- About This Issue
As is often the case, this issue's first article consists of an interview with a well-known composer of electro-acoustic music. Roger Reynolds, a professor at the University of California, San Diego, for almost four decades, responds to questions focusing on his conceptual approaches to music and technology. Among other topics, the interview elicits the composer's thoughts on the aesthetics of multimedia, the importance of form and planning (informed by his engineering background), and the subordination of technology to aesthetic need. Mr. Reynolds describes his objectives in using the computer for real-time sound processing, especially spatialization (e.g., in Process and Passion and in Archipelago), and for interactive multimedia, including motion capture and recognition (in The Image Machine, a recent piece that he discusses in some detail). The interview also considers the influence of electronic techniques on compositional thinking in general, with the composer's "editorial algorithms" as a case in point.
The article featured on this issue's cover presents new techniques for manipulating the algorithms known as cellular automata (CA). To refer to these techniques, Christopher Ariza has coined the term "automata bending," by analogy with circuit bending. Like circuit bending, automata bending involves applying transfor-the mations to otherwise predictable systems, motivated by an aesthetic goal that welcomes indeterminacy. Mr. Ariza's article reviews the fundamentals of CA and introduces a platform-independent notation for specifying CA. The author briefly surveys previous work in musical applications of CA, and then explains his two main methods of automata bending: mutation and dynamic rules. Numerous specific cases of automata bending are given, with illustrations depicting the CA's parameters and output. The article also provides examples of how data streams produced by these complex CA can be mapped to musical parameters.
A number of researchers have developed systems for interactive dance, in which the dancers control synthesized music. (See, for example, CMJ 22:4 and 26:3.) Often these systems were not designed with large numbers of dancers in mind. By contrast, the article by Mark Feldmeier and Joseph Paradiso in this issue describes a new motion sensor they have developed that is cheap enough to be given away to crowds at interactive entertainment events. Radio-frequency pulses from the sensors are converted to MIDI and analyzed by a Max patch to detect rhythmic features and overall activity level, which are then mapped to musical attributes such as tempo, timbre, and style. Much of the article describes the specific musical mappings that the authors developed for large-scale interactive dance applications. Also presented are a number of tests in which groups of 15 to 100 participants collectively controlled the music to which they danced. The sensors worked well, and the participants enjoyed the interaction. Although many participants felt the music was responsive to their movements, the majority desired more control. The article concludes by considering future work and broader application areas.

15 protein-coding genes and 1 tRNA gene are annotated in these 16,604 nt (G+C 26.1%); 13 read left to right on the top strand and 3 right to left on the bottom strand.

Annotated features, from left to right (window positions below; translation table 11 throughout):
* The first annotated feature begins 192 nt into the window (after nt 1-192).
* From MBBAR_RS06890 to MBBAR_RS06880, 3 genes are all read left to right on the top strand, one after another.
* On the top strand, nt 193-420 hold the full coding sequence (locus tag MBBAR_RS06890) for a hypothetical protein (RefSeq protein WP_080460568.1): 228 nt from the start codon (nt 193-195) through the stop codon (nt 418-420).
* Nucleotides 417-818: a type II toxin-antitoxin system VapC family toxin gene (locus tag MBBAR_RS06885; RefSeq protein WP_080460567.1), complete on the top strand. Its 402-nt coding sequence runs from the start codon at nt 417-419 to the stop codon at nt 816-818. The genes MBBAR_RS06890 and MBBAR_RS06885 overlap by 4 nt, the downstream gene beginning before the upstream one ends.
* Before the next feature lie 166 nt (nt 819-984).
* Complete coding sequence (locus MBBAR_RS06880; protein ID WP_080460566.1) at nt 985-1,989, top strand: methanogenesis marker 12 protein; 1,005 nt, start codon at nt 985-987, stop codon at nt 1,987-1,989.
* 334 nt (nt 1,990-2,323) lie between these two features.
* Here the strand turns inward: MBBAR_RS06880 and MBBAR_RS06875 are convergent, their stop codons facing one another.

A recurring theme in music information retrieval concerns the widely recognized need for objective tools that can assess competing systems. (See, for example, CMJ 28:2 and 28:3.) Along these lines, the article in this issue by Pierfrancesco Bellini, Ivan Bruno, and Paolo Nesi presents a quantitative technique for evaluating systems for optical music recognition (OMR)—i.e., systems that can recognize the symbols in scanned sheet music. The authors propose two models that respectively examine the recognition rates of more-or-less atomic symbols (flat sign, black note-head, sixteenth-note beam, etc.) and composite symbols (key signature, group of beamed notes, etc.). The proposed metrics, which assume a linear combination of weighted values, were applied to three OMR software packages: SmartScore, O3MR, and [End Page 1] SharpEye2. To validate the models, the opinions of human experts were sought in two phases. First, the experts were given a questionnaire in which they rated the importance of the different types of symbols. Then, in a "blind" test, the experts judged the accuracy of the three OMR programs, by comparing the programs' outputs when given identical inputs. The authors conclude that their metrics can approximate the evaluations of human experts. Concerning the specific OMR systems tested, the article states...